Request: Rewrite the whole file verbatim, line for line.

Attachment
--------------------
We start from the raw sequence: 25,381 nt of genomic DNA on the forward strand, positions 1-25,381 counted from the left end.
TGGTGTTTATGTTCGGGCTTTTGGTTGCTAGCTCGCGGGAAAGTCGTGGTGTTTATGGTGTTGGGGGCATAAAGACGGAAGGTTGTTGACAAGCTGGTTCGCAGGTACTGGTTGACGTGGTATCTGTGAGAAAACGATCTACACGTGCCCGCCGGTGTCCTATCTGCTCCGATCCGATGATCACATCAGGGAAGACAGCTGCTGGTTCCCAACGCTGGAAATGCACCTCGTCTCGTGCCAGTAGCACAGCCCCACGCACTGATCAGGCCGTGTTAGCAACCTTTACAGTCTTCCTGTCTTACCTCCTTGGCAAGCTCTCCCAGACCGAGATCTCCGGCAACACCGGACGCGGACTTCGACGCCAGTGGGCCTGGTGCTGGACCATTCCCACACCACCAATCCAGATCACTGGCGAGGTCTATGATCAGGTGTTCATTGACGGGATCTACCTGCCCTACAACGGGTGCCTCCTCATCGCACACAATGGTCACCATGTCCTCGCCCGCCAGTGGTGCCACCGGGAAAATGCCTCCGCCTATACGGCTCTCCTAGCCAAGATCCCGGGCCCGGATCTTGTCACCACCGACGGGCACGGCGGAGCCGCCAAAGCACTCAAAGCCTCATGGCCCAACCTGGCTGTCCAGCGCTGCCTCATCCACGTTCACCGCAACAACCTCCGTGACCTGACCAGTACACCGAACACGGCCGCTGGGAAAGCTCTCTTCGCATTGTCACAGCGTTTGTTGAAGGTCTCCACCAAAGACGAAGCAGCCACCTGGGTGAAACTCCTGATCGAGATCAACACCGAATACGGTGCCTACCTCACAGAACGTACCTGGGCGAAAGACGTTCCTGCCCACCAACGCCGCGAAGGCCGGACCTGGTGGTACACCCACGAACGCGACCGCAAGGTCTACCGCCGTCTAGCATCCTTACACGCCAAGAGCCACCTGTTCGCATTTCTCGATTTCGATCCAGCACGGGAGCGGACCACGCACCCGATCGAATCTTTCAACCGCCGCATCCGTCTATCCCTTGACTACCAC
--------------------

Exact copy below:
We start from the raw sequence: 25,381 nt of genomic DNA on the forward strand, positions 1-25,381 counted from the left end.
TGGTGTTTATGTTCGGGCTTTTGGTTGCTAGCTCGCGGGAAAGTCGTGGTGTTTATGGTGTTGGGGGCATAAAGACGGAAGGTTGTTGACAAGCTGGTTCGCAGGTACTGGTTGACGTGGTATCTGTGAGAAAACGATCTACACGTGCCCGCCGGTGTCCTATCTGCTCCGATCCGATGATCACATCAGGGAAGACAGCTGCTGGTTCCCAACGCTGGAAATGCACCTCGTCTCGTGCCAGTAGCACAGCCCCACGCACTGATCAGGCCGTGTTAGCAACCTTTACAGTCTTCCTGTCTTACCTCCTTGGCAAGCTCTCCCAGACCGAGATCTCCGGCAACACCGGACGCGGACTTCGACGCCAGTGGGCCTGGTGCTGGACCATTCCCACACCACCAATCCAGATCACTGGCGAGGTCTATGATCAGGTGTTCATTGACGGGATCTACCTGCCCTACAACGGGTGCCTCCTCATCGCACACAATGGTCACCATGTCCTCGCCCGCCAGTGGTGCCACCGGGAAAATGCCTCCGCCTATACGGCTCTCCTAGCCAAGATCCCGGGCCCGGATCTTGTCACCACCGACGGGCACGGCGGAGCCGCCAAAGCACTCAAAGCCTCATGGCCCAACCTGGCTGTCCAGCGCTGCCTCATCCACGTTCACCGCAACAACCTCCGTGACCTGACCAGTACACCGAACACGGCCGCTGGGAAAGCTCTCTTCGCATTGTCACAGCGTTTGTTGAAGGTCTCCACCAAAGACGAAGCAGCCACCTGGGTGAAACTCCTGATCGAGATCAACACCGAATACGGTGCCTACCTCACAGAACGTACCTGGGCGAAAGACGTTCCTGCCCACCAACGCCGCGAAGGCCGGACCTGGTGGTACACCCACGAACGCGACCGCAAGGTCTACCGCCGTCTAGCATCCTTACACGCCAAGAGCCACCTGTTCGCATTTCTCGATTTCGATCCAGCACGGGAGCGGACCACGCACCCGATCGAATCTTTCAACCGCCGCATCCGTCTATCCCTTGACTACCAC